• Strength training can be beneficial in pregnancy and light/moderate exercises are considered safe. You should think about having a physiotherapist or a personal trainer who specialises in pregnancy write you up a program and ensure that your technique is correct. You should never hold your breath or strain when you are exercising (once again, we love our pelvic floor!).
  • Stretching exercises can be wonderful in pregnancy and many women enjoy prenatal yoga classes as it leaves them feeling more mobile and can help relieve stiffness and tension. Due to the effects of a hormone called relaxin on your soft tissues, it is easy to overstretch in pregnancy though, so it is best to be supervised by a trained instructor and to listen to your body.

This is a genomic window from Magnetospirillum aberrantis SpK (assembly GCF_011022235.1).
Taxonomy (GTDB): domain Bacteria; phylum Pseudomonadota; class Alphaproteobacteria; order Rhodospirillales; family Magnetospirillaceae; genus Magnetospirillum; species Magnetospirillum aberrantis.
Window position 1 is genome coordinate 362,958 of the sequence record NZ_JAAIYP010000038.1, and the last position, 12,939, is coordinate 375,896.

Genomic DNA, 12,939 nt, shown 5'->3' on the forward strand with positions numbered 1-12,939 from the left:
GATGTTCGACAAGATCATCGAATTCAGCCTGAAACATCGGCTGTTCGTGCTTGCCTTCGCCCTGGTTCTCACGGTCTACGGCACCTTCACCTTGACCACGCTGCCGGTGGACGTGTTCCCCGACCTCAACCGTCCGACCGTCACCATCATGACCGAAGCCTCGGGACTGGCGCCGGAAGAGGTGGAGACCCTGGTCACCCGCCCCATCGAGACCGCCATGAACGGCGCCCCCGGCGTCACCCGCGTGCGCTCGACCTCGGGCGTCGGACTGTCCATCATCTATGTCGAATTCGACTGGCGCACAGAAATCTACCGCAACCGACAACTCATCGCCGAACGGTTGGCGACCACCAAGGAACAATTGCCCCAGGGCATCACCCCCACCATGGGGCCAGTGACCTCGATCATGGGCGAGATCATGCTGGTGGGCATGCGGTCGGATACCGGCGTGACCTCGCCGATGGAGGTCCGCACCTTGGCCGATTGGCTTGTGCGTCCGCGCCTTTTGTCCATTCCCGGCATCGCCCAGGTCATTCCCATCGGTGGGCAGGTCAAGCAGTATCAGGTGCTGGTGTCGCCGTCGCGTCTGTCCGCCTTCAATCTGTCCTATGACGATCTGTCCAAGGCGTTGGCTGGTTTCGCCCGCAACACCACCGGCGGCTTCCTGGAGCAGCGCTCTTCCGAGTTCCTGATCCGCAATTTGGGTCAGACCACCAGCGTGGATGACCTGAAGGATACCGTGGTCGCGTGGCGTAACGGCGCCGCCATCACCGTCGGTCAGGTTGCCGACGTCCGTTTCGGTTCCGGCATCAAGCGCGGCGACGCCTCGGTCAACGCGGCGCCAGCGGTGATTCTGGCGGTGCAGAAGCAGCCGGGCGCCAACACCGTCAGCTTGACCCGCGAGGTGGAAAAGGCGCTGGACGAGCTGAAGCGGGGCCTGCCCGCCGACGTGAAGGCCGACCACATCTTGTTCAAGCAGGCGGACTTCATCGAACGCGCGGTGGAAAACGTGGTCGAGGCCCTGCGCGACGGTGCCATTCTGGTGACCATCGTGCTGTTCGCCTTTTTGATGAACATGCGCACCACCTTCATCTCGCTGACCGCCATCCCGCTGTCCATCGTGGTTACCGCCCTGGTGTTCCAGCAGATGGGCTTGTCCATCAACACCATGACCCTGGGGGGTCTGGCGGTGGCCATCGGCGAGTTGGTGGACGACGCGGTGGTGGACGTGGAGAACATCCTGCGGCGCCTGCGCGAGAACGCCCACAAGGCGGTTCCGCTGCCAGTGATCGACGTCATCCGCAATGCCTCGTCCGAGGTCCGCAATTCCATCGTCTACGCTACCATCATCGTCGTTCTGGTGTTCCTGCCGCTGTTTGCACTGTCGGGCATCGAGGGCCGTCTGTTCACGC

• Pilates classes are great in pregnancy (I might be a little bit biased here!) as they include strengthening exercises for the deep abdominal and pelvic floor muscles, as well as postural exercises and stretches. Again I would recommend seeking an instructor who specialises in antenatal exercise, as many of the more traditional pilates exercises are not suitable in pregnancy.
  • Contact sports such as basketball, netball and hockey can result in trauma to both the woman and baby. Similarly, activities with an increased risk of falling such as gymnastics, horseback riding or skiing are considered dangerous and should be avoided. Scuba diving should be avoided at any stage of pregnancy due to the risks to the fetus.

Here is a great link from Sports Medicine Australia with more detail:

What should I do before I start exercising?

It is important that you talk to your doctor before starting an exercise program in pregnancy to make sure that you are safe to do so. To see a list of some of the contraindications and warning signs related to exercise in pregnancy, please follow this link:

Great – I am ready to exercise. Anything else I should know?

At the risk of overwhelming you, I think it would be useful to know about a couple of things: